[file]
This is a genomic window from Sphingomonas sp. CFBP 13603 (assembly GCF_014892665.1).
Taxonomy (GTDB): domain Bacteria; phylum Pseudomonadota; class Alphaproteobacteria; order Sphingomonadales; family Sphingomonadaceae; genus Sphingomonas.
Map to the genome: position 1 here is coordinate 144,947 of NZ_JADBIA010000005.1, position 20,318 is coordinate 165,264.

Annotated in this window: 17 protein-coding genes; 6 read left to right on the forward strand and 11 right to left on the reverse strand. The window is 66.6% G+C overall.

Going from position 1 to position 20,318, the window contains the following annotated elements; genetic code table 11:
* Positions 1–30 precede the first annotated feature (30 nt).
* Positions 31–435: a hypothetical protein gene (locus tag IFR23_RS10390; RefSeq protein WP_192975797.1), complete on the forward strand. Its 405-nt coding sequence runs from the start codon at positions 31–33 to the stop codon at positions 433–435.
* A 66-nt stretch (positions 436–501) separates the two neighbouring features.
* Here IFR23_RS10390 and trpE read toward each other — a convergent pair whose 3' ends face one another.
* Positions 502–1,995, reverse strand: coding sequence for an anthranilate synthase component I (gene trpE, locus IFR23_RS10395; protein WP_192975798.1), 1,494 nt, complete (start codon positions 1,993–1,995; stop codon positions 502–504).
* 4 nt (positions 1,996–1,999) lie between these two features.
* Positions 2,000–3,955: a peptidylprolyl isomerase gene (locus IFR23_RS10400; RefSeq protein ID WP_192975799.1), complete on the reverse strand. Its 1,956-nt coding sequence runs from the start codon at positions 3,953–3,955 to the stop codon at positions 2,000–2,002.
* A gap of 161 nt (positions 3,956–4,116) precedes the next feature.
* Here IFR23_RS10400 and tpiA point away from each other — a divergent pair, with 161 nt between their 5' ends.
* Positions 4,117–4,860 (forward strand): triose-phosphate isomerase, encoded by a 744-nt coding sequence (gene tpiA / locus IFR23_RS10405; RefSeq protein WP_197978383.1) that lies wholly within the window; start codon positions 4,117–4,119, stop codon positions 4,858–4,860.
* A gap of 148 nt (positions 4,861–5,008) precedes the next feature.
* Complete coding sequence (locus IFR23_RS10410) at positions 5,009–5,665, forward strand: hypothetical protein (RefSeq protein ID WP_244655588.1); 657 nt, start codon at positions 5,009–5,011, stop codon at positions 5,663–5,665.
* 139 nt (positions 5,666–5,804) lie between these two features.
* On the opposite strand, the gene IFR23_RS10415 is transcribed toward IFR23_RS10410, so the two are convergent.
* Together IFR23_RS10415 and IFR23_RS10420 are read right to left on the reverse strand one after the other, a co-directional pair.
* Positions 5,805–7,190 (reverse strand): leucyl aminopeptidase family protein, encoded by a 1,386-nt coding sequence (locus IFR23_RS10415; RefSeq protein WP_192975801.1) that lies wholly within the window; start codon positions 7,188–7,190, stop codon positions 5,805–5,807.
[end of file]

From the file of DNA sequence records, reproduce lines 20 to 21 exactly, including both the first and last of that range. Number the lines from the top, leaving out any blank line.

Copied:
* Together IFR23_RS10415 and IFR23_RS10420 are read right to left on the reverse strand one after the other, a co-directional pair.
* Positions 5,805–7,190 (reverse strand): leucyl aminopeptidase family protein, encoded by a 1,386-nt coding sequence (locus IFR23_RS10415; RefSeq protein WP_192975801.1) that lies wholly within the window; start codon positions 7,188–7,190, stop codon positions 5,805–5,807.